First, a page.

The Dark Side of Gratitude
Forcing yourself to feel grateful in times of stress isn’t just ineffective. It’s also emotionally damaging.
A few weeks ago, I had one of those days where everything seemed to be going wrong — at work, with my kids, and with my own head, which wouldn’t stop pounding. So I brewed a coffee and did what I always do when I need a pep talk: I picked up the phone and dialed a friend to vent.
After a few minutes of letting me unload, my friend interjected: “Just be glad you don’t have the virus.” A little gratitude, she told me, might help snap me out of whatever funk I was in.
I mean, I was grateful. I am. I’m very grateful, every day, that my family and I have thus far managed to avoid the infection that’s taken so many people. I also wasn’t calling to talk about Covid, or anything related to it.
I know her advice was well-intended. And sure, naming what you’re grateful for can reset your perspective. But over-fixating on the “good” can also shame you away from some very valid emotions.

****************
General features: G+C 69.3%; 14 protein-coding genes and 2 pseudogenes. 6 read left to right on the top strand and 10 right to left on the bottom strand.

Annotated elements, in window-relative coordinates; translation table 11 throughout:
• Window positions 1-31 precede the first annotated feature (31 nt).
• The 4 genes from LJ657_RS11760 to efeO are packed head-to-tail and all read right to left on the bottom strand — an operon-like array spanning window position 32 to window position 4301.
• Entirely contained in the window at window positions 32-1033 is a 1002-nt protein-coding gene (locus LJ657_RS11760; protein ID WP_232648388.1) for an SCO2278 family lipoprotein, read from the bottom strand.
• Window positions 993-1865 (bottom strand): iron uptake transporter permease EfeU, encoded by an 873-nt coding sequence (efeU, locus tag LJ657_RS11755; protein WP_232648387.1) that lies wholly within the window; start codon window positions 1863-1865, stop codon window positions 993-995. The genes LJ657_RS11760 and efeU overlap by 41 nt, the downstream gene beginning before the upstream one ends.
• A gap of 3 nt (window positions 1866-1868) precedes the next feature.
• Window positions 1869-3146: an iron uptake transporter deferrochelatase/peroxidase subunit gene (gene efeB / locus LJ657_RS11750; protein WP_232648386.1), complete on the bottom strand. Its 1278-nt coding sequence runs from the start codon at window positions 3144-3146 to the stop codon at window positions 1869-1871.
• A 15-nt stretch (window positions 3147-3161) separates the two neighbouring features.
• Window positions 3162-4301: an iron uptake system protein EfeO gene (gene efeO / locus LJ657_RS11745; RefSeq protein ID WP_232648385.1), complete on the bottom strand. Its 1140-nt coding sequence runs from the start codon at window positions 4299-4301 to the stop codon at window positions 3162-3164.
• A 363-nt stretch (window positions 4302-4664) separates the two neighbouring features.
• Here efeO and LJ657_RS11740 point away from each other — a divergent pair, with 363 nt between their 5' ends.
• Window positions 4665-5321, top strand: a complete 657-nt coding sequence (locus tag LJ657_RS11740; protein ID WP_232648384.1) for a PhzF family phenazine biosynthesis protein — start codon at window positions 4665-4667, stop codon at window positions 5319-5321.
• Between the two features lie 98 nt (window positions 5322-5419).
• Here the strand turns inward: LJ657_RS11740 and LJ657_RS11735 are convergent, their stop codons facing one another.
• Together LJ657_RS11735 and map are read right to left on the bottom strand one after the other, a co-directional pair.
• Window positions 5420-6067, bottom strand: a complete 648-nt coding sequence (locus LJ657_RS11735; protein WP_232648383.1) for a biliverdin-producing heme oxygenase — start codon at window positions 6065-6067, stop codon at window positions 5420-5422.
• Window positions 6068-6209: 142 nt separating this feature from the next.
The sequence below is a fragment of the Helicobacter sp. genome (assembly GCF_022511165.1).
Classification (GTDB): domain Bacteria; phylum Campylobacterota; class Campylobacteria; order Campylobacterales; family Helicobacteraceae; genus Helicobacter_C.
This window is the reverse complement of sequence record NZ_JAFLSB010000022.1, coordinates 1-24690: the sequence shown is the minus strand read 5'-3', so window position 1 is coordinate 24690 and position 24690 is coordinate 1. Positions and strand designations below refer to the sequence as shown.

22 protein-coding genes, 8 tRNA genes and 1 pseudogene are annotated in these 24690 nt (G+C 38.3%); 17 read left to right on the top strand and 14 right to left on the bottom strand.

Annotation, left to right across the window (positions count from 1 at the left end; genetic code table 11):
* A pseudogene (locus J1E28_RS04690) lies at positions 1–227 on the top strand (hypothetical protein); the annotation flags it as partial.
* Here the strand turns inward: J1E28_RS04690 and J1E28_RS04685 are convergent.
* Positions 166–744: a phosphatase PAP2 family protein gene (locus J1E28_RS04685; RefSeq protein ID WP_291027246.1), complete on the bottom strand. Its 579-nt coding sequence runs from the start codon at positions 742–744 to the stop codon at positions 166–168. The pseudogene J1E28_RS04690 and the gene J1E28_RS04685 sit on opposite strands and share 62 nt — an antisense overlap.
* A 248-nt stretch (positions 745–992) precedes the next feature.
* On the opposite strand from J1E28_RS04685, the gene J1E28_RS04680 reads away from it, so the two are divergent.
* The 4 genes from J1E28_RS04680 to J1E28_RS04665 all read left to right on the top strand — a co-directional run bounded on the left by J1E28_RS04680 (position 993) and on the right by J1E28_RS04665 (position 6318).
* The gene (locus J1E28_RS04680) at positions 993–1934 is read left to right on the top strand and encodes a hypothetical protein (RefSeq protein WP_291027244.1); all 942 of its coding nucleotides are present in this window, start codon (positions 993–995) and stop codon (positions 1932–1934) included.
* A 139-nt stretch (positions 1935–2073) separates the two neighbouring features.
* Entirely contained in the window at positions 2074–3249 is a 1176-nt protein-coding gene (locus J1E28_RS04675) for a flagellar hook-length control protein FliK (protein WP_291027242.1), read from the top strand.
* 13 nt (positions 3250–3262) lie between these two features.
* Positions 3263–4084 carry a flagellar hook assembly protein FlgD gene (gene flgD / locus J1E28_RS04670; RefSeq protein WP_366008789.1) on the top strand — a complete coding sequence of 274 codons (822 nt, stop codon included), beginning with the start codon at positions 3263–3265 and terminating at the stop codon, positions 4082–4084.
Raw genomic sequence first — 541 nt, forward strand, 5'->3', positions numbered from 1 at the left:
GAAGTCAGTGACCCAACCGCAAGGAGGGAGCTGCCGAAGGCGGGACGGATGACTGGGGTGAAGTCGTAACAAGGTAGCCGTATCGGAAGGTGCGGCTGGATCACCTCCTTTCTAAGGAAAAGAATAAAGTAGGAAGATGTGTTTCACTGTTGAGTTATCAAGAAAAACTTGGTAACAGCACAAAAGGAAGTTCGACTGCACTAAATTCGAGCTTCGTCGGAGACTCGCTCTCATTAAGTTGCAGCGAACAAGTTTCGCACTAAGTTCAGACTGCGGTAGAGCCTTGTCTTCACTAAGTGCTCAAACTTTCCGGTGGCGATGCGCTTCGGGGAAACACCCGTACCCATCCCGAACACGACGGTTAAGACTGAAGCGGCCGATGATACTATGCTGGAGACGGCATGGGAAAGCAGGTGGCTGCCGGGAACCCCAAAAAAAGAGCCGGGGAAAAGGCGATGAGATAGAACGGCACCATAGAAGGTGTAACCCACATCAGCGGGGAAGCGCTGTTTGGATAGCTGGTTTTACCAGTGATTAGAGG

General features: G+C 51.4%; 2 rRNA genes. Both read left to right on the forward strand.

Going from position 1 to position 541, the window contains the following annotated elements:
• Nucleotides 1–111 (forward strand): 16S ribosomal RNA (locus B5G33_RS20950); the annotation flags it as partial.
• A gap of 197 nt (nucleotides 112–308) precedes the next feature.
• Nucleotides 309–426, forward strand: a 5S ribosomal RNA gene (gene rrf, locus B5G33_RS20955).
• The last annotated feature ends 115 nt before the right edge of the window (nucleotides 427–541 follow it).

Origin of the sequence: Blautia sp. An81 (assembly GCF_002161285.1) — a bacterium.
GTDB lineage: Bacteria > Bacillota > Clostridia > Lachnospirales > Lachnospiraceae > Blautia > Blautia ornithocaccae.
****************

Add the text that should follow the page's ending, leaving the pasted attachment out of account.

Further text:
While therapists say the practice of gratitude is a powerful way to improve mental health and well-being, forced thankfulness has a dark side: Toxic gratitude forces people to breeze past their pain in search of a silver lining, whether or not one exists.
“Gratitude is one of those practices that, when we look at it through a complex lens, it can be really helpful,” says Kelsey McLaughlin, a Minnesota-based marriage and family therapist. “My concern, personally and professionally, is when it’s meant to be a quick fix — an add-on tool that people use to bypass hard things.”
The problem with trying to rush past feelings that make you or others uncomfortable, McLaughlin explains, is that those feelings are bound to resurface later — often with a vengeance. “When we use gratitude in a performative way, we are completely dismissing what our emotions are trying to tell us in the…